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The final text of the General EU Data Protection Reform has been published. It brings a number of compliance obligations, improving the privacy rights of the individuals. For instance, the right to object and the right for data portability. It also requires data breaches to be notified within 72 hours. A comprehensive guide is available here.  The reform imposes organizations to perform Data Protection Impact Assessments (DPIAs) as part of their overall risk management practices:

“In order to enhance compliance with this Regulation in cases where the processing operations are likely to result in a high risk for the rights and freedoms of individuals, the controller should be responsible for the carrying out of a data protection impact assessment to evaluate, in particular, the origin, nature, particularity and severity of this risk. The outcome of the assessment should be taken into account when determining the appropriate measures to be taken in order to demonstrate that the processing of personal data is in compliance with this Regulation. Where a data protection impact assessment indicates that processing operations involve a high risk which the controller cannot mitigate by appropriate measures in terms of available technology and costs of implementation, a consultation of the supervisory authority should take place prior to the processing.”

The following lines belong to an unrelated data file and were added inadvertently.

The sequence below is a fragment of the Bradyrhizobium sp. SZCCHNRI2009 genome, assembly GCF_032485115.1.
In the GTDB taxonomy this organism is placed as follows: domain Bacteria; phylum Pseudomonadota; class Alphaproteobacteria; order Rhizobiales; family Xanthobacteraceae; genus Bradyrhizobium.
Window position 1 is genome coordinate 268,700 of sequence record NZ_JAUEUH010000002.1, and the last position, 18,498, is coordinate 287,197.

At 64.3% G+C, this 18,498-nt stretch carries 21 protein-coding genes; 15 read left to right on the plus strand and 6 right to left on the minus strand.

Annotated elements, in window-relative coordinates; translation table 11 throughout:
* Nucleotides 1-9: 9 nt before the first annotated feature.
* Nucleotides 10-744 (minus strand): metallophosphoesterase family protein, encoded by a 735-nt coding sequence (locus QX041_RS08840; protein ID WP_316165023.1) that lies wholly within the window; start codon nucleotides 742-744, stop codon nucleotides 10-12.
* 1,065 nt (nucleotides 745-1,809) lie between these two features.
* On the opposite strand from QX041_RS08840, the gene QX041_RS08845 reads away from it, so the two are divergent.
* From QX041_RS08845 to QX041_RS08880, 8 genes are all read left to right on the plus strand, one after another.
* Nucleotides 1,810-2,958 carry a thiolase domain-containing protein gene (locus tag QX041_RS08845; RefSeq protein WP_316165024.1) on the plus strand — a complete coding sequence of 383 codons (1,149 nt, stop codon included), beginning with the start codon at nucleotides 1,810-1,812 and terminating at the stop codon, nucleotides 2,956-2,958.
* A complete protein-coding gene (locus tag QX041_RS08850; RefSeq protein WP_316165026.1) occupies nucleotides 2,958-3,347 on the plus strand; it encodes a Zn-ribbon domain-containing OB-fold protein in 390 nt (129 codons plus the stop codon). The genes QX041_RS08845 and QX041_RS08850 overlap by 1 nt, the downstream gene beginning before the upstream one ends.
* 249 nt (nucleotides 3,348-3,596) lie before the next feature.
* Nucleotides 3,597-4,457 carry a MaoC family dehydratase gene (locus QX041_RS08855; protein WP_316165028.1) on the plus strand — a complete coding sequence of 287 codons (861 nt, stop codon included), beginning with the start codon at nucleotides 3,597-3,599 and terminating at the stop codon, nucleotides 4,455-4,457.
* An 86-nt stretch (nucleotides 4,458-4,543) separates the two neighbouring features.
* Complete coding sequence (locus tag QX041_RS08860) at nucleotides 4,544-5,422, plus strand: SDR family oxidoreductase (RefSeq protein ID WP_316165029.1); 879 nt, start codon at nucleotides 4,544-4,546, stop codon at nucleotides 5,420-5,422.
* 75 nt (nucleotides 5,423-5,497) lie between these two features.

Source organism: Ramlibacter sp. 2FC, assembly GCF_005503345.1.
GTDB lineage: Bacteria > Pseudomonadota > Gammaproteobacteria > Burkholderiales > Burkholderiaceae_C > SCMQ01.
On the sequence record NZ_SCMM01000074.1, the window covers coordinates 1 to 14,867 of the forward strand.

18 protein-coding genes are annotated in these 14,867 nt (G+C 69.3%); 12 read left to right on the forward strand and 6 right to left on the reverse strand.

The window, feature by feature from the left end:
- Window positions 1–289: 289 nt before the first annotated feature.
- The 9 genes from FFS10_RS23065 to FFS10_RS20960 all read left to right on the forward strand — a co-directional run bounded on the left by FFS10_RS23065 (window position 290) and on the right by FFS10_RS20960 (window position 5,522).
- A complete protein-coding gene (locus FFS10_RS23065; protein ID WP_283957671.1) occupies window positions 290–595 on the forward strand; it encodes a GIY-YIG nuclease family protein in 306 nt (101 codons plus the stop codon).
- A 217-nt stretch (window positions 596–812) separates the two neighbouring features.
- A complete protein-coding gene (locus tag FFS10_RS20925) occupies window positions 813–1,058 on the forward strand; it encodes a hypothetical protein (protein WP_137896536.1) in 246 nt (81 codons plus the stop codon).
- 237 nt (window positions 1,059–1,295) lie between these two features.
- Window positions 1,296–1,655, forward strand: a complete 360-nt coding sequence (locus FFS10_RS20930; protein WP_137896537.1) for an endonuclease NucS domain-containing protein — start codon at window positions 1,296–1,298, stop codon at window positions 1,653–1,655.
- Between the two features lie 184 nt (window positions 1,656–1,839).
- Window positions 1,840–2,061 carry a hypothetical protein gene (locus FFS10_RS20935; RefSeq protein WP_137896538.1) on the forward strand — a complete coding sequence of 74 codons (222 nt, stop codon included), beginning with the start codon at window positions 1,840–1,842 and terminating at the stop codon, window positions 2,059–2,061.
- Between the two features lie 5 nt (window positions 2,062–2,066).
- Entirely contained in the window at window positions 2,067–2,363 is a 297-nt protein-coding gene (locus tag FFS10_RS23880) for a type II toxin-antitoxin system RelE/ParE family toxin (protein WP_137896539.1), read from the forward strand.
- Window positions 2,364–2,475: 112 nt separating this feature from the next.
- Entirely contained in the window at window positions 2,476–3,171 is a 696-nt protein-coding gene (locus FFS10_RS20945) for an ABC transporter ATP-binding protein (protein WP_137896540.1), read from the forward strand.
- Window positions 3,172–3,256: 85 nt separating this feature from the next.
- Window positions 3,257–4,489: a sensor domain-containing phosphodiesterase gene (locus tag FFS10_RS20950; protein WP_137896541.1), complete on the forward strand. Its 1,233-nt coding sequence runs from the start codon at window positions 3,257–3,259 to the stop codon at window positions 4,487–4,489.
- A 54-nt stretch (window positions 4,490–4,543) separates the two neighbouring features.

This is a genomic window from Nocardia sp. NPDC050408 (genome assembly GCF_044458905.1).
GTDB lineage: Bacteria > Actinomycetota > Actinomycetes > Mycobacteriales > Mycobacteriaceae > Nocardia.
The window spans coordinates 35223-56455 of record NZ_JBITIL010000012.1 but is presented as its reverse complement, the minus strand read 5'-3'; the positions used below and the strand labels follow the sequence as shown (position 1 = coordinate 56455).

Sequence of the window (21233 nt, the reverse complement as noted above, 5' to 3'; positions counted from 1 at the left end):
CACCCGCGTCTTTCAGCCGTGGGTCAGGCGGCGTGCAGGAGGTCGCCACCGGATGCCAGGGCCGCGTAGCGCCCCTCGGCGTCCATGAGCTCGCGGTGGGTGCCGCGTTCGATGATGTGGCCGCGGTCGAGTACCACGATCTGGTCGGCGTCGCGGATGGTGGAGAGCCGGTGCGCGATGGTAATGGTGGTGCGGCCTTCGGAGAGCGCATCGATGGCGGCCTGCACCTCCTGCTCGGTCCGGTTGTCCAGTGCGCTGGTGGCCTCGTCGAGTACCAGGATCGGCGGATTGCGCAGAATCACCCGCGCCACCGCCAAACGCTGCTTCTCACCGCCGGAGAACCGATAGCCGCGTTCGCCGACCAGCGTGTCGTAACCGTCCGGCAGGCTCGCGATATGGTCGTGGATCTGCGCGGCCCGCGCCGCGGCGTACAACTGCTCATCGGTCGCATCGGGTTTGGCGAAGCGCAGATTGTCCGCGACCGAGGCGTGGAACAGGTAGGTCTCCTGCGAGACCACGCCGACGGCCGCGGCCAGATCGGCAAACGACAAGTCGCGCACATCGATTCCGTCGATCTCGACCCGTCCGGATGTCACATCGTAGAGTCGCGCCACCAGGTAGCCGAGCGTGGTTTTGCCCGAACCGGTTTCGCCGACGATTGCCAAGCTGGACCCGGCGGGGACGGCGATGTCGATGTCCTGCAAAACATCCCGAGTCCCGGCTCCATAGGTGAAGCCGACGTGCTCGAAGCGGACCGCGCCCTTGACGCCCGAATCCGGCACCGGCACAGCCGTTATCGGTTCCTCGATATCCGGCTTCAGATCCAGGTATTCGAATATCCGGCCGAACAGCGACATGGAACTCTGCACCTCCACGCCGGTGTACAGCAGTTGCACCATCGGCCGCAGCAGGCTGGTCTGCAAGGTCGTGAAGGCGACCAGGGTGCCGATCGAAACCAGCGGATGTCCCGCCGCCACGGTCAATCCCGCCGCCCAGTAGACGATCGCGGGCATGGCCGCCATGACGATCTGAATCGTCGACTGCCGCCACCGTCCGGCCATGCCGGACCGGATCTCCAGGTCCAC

As an example, consider evaluating data retention risks. Maintaining data for a period longer than necessary and failing to apply the data minimization principle can have serious consequences to the individuals in the case of a data breach. Organizations can identify risks with the help surveys, as discussed in this panel for instance. The graphic below shows a simplified overview of the necessary steps for conducting DPIAs:

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This is only one of the aspects of the new regulation. The new rules will become applicable on May 25, 2018. Fines for non-compliance are up to 4% of annual global turnover.

The GRC Product Management team and Product Security Research are running a Customer Engagement Initiative, which consists on a co-innovation project to help our customers to adapt to improve their privacy management programs with SAP GRC. There is still room for participation. The candidates do not necessarily need to be currently a GRC customer. Contact Anderson SANTANA DE OLIVEIRA for more information.

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2 Comments

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  1. P. Huchappa

    Hi Anderson,

    Great blog.

    We had a partner workshop few days back with SAP regarding GDPR and the discussion was all about SAP ILM and there was no mention of SAP GRC.

    How different are these tools with respect to GDPR. What is the best approach?

    Regards

    Praveen

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    1. Anderson SANTANA DE OLIVEIRA Post author

      ILM is a key component for defining the organisational data retention rules – it is an essential enabler for the EU GDPR, since the data controllers can manage what personal data must be kept in an SAP systems, and what needs to be discarded in order to comply with multiple regulations. GRC in the other hand, allows to oversee the company’s privacy management  program using multiple features of the suite, such as access controls, process controls and risk management. For instance, in implementing data protection impact assessments, as I explained in this blog: https://blogs.sap.com/2017/03/02/implementing-data-protection-impact-assessments-with-sap-grc-risk-management/

       

      Thanks for the question, I hope it helps, contact me if you want to know more.

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